by Phil Koretz
On March 22, 2006, three Basque news outlets received a peculiar DVD in the mail. The video portrayed three hooded figures seated at a table, surrounded by Basque nationalist symbols and an ETA pennant taped to the wall behind them. The hooded figure in the middle states in a northern Spanish lisp, that ETA had declared a permanent ceasefire, with the objective of solving the conflict through the democratic process.
Nine months later, ETA claimed responsibility for the Barajas Airport bombing in Madrid, which left two civilians dead and more than fifty wounded.
A few days ago, ETA released another peculiar video, which portrays three hooded figures seated at a table, surrounded by Basque nationalist symbols and an ETA pennant taped to the wall behind them. The hooded figure in the middle states in a northern Spanish lisp, that ETA had declared a permanent ceasefire, with the objective of solving the conflict through the democratic process. Sound familiar?
Muting the videos and watching them in parallel, it is difficult to discern which is which. The arrangement of the figures, their costumes and the placement of the flags around them in the recent video suggest that the allusion to the previous ceasefire was deliberate. If deliberate, the similarity of the videos could be chalked off to habit – perhaps that’s just how ETA produces its ceasefire videos – or to a more insidious cause.
The last time around, ETA blamed the broken ceasefire on the Spanish government for its infringement on Basque rights. Could this newest ceasefire video be a veiled threat? Overtly blackmailing the Spanish government into compliance through threats of violence would diminish ETA’s credibility even further. The ceasefire video, in its content at least, denounces violence; however, the similarity of its form and resonance with the earlier video imply that, should ETA not get its way, another attack may be in store.
Moving beyond the video’s aesthetic, Spaniards have little reason to expect an end to ETA’s terrorist attacks. The Spanish government and press are skeptical of the most recent peace declaration. One television satirist commented that the ceasefire had more small print than a telephone contract. Only the anti-independence Basque lehendakari (president) Patxi López reacted with optimism, suggesting that the eventual end to ETA would bring more tourist dollars to the region. This is certainly true, although the militant group’s end is anything but certain.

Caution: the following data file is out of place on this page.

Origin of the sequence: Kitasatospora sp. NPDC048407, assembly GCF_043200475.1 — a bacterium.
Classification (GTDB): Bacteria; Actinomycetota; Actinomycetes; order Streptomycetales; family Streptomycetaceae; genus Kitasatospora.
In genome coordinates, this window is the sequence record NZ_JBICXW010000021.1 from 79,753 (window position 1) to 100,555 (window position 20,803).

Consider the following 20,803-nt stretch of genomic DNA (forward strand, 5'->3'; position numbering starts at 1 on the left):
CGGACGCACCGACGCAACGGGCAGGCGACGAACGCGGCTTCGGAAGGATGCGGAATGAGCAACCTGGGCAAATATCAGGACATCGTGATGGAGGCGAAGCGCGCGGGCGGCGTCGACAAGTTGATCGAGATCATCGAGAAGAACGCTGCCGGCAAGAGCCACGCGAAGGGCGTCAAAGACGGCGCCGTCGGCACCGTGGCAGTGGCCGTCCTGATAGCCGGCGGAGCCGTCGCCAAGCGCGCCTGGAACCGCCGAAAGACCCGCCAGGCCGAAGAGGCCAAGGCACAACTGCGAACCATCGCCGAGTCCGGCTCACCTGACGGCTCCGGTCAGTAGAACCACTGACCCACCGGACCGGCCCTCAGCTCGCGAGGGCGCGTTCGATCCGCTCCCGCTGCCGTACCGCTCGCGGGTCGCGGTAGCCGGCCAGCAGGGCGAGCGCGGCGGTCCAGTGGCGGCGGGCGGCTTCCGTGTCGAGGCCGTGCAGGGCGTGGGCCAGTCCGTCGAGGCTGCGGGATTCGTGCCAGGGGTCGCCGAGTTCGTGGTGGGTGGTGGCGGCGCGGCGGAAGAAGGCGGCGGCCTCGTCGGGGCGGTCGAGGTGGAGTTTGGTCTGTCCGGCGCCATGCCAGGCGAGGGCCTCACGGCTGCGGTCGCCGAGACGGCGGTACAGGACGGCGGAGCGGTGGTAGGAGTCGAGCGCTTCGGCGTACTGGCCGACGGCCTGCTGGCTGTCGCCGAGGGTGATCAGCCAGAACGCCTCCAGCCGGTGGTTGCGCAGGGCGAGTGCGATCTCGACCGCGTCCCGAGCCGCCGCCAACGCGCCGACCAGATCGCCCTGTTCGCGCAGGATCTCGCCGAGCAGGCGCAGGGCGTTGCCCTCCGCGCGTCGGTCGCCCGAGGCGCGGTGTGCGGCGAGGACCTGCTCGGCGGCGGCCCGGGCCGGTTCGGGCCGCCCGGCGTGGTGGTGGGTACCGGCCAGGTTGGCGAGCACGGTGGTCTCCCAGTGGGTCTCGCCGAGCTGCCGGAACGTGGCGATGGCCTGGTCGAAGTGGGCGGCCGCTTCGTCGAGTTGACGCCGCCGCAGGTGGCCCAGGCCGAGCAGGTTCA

The signs are less hopeful than lehendakari López would have you believe. For one thing, ETA hasn’t promised to give up its arms: it has only promised to stop using them. This pronouncement carries all the reassurance of a drug abuser promising never to touch the poison again, but hanging on to the stash in his sock drawer.
What’s more, ETA’s demand for a democratic solution doesn’t jive with its goal of complete sovereignty and separation from Spain, since less than a third of Spanish Basques support full Basque independence (according to a 2009 Euskobarómetro poll). The Basques didn’t even reelect the Basque nationalist Juan José Ibarretxe, former lehendakari of the Basque parliament, to office in the 2009 elections.
Could it be that ETA has actually chosen to lay down its arms because the situation is so much better now than the last time they broke their ‘permanent’ ceasefire? This is unlikely. Although the Basques are cantankerous about the state of democracy in Spain, the rate of dissatisfaction hasn’t changed significantly. (Readers who know Spain might well point out that Spaniards everywhere, not just in Basque north, are generally critical of the central government.) The Basques also enjoy a stronger regional economy than most in Spain and a high level of autonomy, which includes a separate Basque parliament and police force.
Furthermore, Spanish Basque citizens, like most people in the first world, are far more concerned about the economy and unemployment than violence or the political situation, and have been for years, according to the same Euskobarómetro polls. Although several Basque nationalist parties have been banned because of their alleged links to ETA, the successful PNV (Partido Nacional Vasco) participates in Basque and Spanish politics, and espouses the same Basque nationalist and democratic causes as the most recent ETA video.
In other words, ETA is fighting for an independence that few want and for the democracy and autonomy that Spanish Basques already have. The Spanish government would do well to take the wind out of ETA’s sails and allow the banned Batasuna party a voice in government. ETA’s violence, if it were to resume, would be recognized for what it is: the desperate acts of an obsolete and dying organization.
Phil Koretz is a first-time contributor to Streit Talk and recently graduated from the University of Chicago’s Committee on International Relations. Photo Credit: www_ukberri_net